Permeability Estimation for Large-Scale Potential CO2 Leakage Paths in Wells Using a Sustained-Casing-Pressure Model
- Qing Tao (U. of Texas at Austin) | Dean Checkai | Steven Lawrence Bryant (U. of Texas at Austin)
- Document ID
- Society of Petroleum Engineers
- SPE International Conference on CO2 Capture, Storage, and Utilization, 10-12 November, New Orleans, Louisiana, USA
- Publication Date
- Document Type
- Conference Paper
- 2010. Society of Petroleum Engineers
- 7.2.1 Risk, Uncertainty and Risk Assessment, 6.5.7 Climate Change, 1.11 Drilling Fluids and Materials, 1.14 Casing and Cementing, 1.2.1 Wellbore integrity, 5.1.1 Exploration, Development, Structural Geology, 4.6 Natural Gas, 5.2 Reservoir Fluid Dynamics, 3.2.3 Hydraulic Fracturing Design, Implementation and Optimisation, 5.6.1 Open hole/cased hole log analysis, 4.3.4 Scale, 1.11.2 Drilling Fluid Selection and Formulation (Chemistry, Properties)
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Large-scale geological storage of CO2 is likely to bring CO2 plumes into contact with a large number of existing wellbores. Estimating the flux of CO2 along a leaking wellbore requires a model of fluid properties and of transport along the leakage pathway. Wells that exhibit sustained casing pressure (SCP) in an intermediate annulus have a leakage path along a cement/steel interface, or within the cement in the annulus. The former path is analogous to a leakage path along a cement/earth interface outside the casing. The latter path can occur in cement outside the casing. Thus the likely magnitude of the permeability of leakage paths outside the well can be estimated from the permeability of these analog paths. A sustained casing pressure (SCP) model yields information about effective permeability of the pathway.
By choosing reasonable ranges for other well construction parameters, we apply the SCP model to obtain a range of effective permeabilities for a well based on a measured casing pressure build up history. We illustrate the approach with several field examples. For a relatively slow pressure build up (several psi/day), the permeability of the leakage path is in the range of microdarcy to hundreds of microdarcy. Fast pressure build up (thousands psi/day) indicates permeabilities in the
range of tens of millidarcy to hundreds of millidarcy.
To account for the uncertainty in wellbore construction parameters, we calculate the distribution of effective permeability of a leaky well using Monte-Carlo simulation. The resulting permeability shows an approximately log-normal distribution skewed toward the maximum possible value. The expected value and a confidence interval are obtained for each well, which represents the most probable permeability of the well for a given pressure build up. For the wells studied here the expected values range from 10 microdarcy to 100 millidarcy. The expected leakage path permeability correlates reasonably well with pressure build up rate. This is to be expected from Darcy's law, and thus a strong correlation between leakage path permeability and other characteristics of the wells in this sample does not exist. Obtaining the statistics of the expected leakage path permeability will thus require more observations of SCP wells.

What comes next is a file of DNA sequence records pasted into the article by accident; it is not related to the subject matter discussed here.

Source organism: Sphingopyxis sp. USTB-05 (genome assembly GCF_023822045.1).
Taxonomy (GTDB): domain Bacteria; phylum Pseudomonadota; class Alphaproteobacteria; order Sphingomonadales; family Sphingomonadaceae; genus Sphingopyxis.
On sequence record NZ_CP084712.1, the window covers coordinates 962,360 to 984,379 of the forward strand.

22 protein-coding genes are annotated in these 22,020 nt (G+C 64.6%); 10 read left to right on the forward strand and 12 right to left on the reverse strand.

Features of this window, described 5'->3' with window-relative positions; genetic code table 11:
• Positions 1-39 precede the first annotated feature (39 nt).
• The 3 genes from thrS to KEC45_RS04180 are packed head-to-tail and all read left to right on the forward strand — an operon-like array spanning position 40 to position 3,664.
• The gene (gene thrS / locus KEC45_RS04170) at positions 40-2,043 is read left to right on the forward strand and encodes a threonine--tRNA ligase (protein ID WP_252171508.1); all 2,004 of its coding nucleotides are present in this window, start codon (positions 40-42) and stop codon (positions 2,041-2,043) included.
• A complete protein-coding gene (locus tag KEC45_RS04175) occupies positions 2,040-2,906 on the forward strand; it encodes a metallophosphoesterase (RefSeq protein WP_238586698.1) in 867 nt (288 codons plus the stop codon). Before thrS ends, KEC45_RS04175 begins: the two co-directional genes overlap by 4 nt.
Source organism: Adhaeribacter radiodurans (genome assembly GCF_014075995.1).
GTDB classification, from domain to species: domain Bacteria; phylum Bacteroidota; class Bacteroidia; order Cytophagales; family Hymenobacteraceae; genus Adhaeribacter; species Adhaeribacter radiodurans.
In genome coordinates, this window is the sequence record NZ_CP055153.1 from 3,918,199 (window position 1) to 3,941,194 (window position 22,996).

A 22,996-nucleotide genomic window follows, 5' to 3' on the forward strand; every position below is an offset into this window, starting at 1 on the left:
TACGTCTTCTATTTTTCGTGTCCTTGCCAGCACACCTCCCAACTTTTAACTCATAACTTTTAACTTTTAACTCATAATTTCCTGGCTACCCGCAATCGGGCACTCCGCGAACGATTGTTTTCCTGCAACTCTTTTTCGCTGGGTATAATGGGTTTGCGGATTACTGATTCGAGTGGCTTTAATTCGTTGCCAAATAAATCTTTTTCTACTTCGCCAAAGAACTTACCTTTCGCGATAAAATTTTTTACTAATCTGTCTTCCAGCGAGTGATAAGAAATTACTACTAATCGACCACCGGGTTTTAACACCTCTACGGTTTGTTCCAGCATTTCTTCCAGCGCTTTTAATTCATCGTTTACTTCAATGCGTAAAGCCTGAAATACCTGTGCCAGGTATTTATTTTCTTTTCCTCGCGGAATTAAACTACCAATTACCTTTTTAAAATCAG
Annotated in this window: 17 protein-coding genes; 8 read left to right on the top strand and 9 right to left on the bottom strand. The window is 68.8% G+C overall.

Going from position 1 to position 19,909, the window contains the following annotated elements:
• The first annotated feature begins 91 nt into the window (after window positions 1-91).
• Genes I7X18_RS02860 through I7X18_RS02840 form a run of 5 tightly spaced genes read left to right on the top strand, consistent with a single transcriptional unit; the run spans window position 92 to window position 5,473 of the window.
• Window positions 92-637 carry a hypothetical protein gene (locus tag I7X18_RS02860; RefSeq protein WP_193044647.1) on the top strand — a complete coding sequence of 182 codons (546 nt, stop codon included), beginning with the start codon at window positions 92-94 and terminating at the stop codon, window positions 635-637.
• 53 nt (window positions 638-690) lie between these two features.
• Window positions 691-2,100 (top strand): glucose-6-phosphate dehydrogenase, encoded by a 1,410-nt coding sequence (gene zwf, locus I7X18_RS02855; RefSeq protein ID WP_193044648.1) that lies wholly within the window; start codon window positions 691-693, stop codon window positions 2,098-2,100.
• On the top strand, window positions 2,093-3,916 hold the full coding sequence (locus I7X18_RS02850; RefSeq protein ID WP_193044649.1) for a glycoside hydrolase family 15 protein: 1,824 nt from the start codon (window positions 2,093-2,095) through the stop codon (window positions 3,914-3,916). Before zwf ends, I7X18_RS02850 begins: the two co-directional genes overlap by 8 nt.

The effective permeability of a leaky well is essential in calculating the CO2 leakage flux. Under the assumption that a leaky well encountered by a CO2 plume has a leakage pathway with the similar properties to an SCP well, we calculate the CO2 flux for the best, worst and most probable scenarios for the example wells. In the most probable scenario of CO2 flux, we calculate the expected CO2 leakage rate. Slow leakage yields a 0.1 kg/y CO2 rate while fast leakage could have a rate of 1000 kg/y.
In the past decade, geological storage of CO2 has been widely regarded as an important mitigation option to avoid emitting CO2 into the atmosphere (IPCC, 2005). The main environmental concern in geological storage of CO2 is leakage of the injected CO2, as well as possible leakage or large-scale displacement of the resident brine (Celia et al., 2010). Escaped CO2 could contaminate shallow overlying aquifers used for municipal water supply, hydrocarbon reservoirs or mineral resources.
One of the most likely paths for buoyant fluid to migrate into overlying formations or reach the surface is through wellbores. Wellbores that no longer provide proper zonal isolation establish a potential migration pathway for a buoyant CO2-rich phase to escape from the intended storage formation (Huerta et al., 2008). Risk assessment of the hazard of CO2 leakage along wellbores will require the estimation of CO2 leakage rate. To predict the flux of CO2 along a leaky wellbore, a model of fluid properties and of transport along the leakage pathway would be necessary. Leakage rates large enough to be a concern is most likely to occur along an interface in the steel/cement/earth system that may include defects such as fracture, microannulus or channel (Crow et al., 2010), while small leakage rates through the cement matrix are likely to be at the range of naturally occurring background fluxes, because the permeability of intact cement is of order a few microdarcies.
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